defer cancel()

		msg, err := conn.ReceiveMessage(ctx)
		if pgconn.Timeout(err) {
			continue
		}
		if err != nil {
			fmt.Errorf("something went wrong while listening for message: %v", err)
		}

		switch msg := msg.(type) {
		case *pgproto3.CopyData:
			switch msg.Data[0] {
			case pglogrepl.PrimaryKeepaliveMessageByteID:
			//	fmt.Println("server: confirmed standby")

			case pglogrepl.XLogDataByteID:
				walLog, err := pglogrepl.ParseXLogData(msg.Data[1:])
				if err != nil {
					fmt.Errorf("failed to parse logical WAL log: %v", err)
				}

				var msg pglogrepl.Message
				if msg, err = pglogrepl.Parse(walLog.WALData); err != nil {
					fmt.Errorf("failed to parse logical replication message: %v", err)
				}
				switch m := msg.(type) {
				case *pglogrepl.RelationMessage:
					Event.Columns = []string{}
					for _, col := range m.Columns {
						Event.Columns = append(Event.Columns, col.Name)
					}
					Event.Relation = m.RelationName
				case *pglogrepl.InsertMessage:
					var sb strings.Builder
					sb.WriteString(fmt.Sprintf("INSERT %s(", Event.Relation))
					for i := 0; i < len(Event.Columns); i++ {
						sb.WriteString(fmt.Sprintf("%s: %s ", Event.Columns[i], string(m.Tuple.Columns[i].Data)))
					}
					sb.WriteString(")")
					fmt.Println(sb.String())
				case *pglogrepl.UpdateMessage:
					var sb strings.Builder
					sb.WriteString(fmt.Sprintf("UPDATE %s(", Event.Relation))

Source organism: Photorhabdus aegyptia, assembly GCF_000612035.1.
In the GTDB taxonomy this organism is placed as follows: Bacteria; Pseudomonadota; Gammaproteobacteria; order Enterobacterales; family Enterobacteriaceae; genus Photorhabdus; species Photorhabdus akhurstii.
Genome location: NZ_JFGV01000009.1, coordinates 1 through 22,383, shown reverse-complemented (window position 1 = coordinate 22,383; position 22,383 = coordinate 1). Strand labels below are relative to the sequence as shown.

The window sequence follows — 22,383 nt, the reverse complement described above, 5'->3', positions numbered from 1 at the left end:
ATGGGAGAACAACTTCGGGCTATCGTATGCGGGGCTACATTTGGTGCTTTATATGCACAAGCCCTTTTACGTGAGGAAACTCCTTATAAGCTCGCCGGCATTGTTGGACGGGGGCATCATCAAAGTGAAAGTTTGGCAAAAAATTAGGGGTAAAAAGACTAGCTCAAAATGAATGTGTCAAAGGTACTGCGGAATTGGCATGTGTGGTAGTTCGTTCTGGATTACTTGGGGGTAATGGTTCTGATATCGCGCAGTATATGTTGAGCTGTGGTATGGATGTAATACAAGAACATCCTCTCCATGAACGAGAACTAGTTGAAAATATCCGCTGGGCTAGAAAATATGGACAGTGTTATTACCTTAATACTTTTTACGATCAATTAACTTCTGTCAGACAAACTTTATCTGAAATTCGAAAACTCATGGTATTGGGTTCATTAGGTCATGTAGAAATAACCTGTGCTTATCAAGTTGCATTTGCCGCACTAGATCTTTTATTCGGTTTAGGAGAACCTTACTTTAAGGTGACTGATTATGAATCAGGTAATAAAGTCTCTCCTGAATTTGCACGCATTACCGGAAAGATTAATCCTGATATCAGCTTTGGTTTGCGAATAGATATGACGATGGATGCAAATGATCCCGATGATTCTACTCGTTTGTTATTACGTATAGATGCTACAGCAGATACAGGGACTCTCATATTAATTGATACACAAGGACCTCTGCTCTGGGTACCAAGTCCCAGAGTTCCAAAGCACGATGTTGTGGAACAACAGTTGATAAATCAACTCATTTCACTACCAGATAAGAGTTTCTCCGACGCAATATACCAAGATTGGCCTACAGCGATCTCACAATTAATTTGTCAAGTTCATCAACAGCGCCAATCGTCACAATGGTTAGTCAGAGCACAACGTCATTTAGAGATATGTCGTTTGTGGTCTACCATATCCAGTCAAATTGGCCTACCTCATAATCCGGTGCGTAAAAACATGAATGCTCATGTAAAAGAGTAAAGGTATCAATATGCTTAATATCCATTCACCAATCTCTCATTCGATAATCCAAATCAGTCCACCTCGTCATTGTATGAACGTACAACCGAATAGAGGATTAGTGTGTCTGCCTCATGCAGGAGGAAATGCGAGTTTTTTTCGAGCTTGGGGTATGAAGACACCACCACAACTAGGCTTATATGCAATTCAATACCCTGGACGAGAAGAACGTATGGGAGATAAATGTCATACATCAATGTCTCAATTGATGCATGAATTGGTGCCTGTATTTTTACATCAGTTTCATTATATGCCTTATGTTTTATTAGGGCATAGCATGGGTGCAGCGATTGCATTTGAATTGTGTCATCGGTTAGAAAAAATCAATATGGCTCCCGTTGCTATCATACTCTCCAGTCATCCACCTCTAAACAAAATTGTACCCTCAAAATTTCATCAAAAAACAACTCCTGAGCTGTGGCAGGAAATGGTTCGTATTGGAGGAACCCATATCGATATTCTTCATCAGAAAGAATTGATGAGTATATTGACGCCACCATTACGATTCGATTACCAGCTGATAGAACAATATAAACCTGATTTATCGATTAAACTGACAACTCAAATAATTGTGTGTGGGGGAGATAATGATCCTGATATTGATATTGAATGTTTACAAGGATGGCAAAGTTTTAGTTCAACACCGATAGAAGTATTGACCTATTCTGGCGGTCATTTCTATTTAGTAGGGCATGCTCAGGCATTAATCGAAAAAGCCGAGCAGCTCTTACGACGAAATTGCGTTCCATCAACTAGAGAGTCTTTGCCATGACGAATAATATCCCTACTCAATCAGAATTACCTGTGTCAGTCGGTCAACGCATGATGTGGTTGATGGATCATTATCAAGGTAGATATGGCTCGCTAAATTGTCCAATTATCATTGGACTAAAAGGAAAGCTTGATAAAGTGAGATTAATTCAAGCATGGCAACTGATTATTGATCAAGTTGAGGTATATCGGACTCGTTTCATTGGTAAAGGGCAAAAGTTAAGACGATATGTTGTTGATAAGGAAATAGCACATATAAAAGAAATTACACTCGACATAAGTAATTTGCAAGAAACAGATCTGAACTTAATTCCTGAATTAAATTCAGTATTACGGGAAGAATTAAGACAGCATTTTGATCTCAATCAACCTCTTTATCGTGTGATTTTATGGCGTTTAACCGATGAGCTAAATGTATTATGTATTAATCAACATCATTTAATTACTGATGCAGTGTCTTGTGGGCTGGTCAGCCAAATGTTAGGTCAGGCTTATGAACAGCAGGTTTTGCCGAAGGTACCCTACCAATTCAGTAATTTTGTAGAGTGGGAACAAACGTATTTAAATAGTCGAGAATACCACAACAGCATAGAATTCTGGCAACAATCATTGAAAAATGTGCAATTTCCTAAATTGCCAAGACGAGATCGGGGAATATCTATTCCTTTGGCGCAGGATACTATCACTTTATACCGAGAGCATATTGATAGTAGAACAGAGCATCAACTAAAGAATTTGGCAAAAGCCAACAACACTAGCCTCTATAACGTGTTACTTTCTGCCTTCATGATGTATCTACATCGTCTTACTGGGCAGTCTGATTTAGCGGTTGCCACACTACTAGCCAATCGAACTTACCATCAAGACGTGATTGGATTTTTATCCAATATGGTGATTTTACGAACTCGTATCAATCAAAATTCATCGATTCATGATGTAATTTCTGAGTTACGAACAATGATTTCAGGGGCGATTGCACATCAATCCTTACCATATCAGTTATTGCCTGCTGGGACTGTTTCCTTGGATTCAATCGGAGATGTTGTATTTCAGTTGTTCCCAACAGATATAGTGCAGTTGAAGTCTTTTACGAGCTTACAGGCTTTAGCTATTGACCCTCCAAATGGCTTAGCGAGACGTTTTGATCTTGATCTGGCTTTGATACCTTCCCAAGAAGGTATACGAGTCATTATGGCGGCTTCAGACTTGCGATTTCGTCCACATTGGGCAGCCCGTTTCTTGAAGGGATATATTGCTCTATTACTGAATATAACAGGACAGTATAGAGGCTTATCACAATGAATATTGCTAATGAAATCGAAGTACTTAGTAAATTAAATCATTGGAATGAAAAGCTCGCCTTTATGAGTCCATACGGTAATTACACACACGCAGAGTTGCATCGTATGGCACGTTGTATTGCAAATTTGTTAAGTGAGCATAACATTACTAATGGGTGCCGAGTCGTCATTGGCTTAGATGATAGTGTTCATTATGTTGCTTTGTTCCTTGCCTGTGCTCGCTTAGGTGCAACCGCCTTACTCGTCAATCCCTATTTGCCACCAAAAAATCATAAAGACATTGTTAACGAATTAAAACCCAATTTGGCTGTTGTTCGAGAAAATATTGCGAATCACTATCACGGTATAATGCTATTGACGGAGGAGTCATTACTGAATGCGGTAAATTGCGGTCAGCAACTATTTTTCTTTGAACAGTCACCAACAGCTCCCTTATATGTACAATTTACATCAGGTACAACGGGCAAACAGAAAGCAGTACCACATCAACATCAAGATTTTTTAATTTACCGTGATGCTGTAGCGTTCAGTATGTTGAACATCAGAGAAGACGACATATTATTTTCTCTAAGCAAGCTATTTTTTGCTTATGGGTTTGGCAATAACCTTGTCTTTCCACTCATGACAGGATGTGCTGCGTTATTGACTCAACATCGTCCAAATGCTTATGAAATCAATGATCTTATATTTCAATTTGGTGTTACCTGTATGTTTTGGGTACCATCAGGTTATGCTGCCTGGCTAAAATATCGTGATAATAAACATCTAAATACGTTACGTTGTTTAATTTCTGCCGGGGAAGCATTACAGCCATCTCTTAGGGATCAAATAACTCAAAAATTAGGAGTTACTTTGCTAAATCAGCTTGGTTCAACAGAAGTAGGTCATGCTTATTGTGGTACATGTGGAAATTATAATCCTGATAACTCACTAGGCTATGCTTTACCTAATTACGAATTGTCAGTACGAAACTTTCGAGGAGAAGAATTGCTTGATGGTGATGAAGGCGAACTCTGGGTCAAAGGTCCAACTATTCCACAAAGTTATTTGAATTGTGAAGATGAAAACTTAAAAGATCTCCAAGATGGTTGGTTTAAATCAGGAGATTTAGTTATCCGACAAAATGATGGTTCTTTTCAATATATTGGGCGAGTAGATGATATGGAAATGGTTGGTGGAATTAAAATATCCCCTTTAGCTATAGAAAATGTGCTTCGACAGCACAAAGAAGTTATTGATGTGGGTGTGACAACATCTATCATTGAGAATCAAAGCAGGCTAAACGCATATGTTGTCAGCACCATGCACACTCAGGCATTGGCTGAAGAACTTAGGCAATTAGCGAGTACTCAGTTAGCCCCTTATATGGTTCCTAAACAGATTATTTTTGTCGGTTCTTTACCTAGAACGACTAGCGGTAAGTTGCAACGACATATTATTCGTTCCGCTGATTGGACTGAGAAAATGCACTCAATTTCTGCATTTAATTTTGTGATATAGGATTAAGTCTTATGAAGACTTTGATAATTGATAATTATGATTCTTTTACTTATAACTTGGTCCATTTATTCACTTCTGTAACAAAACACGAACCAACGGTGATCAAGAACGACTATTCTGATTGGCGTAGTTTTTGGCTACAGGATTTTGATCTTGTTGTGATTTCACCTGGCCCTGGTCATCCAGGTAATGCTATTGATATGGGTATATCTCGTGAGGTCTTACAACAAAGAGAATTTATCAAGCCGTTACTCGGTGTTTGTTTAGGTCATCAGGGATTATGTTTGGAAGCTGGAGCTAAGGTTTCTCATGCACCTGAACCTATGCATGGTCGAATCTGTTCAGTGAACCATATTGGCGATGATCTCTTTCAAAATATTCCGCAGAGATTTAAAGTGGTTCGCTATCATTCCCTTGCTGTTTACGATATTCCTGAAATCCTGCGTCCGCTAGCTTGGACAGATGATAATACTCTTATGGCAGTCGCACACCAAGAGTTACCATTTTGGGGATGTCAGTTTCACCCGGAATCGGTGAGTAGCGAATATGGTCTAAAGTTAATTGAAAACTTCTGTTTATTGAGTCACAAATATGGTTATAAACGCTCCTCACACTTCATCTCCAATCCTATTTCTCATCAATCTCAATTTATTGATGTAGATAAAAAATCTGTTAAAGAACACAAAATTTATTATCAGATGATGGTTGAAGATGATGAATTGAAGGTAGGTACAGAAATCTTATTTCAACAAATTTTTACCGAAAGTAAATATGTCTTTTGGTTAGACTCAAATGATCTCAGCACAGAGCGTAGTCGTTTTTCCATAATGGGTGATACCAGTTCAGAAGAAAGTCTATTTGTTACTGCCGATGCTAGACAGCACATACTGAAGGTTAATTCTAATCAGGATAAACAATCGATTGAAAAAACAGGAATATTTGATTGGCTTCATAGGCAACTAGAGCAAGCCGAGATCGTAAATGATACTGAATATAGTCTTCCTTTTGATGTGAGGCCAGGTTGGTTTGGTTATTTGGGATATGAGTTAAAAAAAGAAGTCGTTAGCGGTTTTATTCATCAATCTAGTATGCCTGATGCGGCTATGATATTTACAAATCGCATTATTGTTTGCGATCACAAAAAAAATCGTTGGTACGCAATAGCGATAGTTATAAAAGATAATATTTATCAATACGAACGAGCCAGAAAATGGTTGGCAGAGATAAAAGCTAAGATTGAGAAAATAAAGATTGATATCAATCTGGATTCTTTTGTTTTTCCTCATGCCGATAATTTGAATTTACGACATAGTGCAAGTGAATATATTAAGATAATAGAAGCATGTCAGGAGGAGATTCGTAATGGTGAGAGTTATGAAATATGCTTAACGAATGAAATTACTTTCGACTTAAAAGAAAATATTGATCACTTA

for i := 0; i < len(Event.Columns); i++ {
						sb.WriteString(fmt.Sprintf("%s: %s ", Event.Columns[i], string(m.NewTuple.Columns[i].Data)))
					}
					sb.WriteString(")")
					fmt.Println(sb.String())
				case *pglogrepl.DeleteMessage:
					var sb strings.Builder
					sb.WriteString(fmt.Sprintf("DELETE %s(", Event.Relation))
					for i := 0; i < len(Event.Columns); i++ {
						sb.WriteString(fmt.Sprintf("%s: %s ", Event.Columns[i], string(m.OldTuple.Columns[i].Data)))
					}
					sb.WriteString(")")
					fmt.Println(sb.String())
				case *pglogrepl.TruncateMessage:
					fmt.Println("ALL GONE (TRUNCATE)")
				}
			}
		default:
			fmt.Printf("received unexpected message: %T", msg)
		}
	}
}

This code just logs incoming events, but in a production environment you can easily send them to a message queue or a target database.

Conclusion

Logical decoding in PostgreSQL provides an efficient way for other application components to stay up-to-date with data changes in your Postgres database.

Traditionally, the pull notification model has been used, in which each application component queries Postgres at a certain interval. Logical encoding uses the push notification model, where Postgres notifies other parts of the application of every change as soon as it happens.

Data change events can now be sent to consumers in milliseconds without querying the database. With logic decoding, the PostgreSQL database becomes a central part of your modern dynamic real-time application.

Dmitry Narizhnykh HackerNoon profile picture
by Dmitry Narizhnykh @slotix.We help people to transfer data between the most popular databases.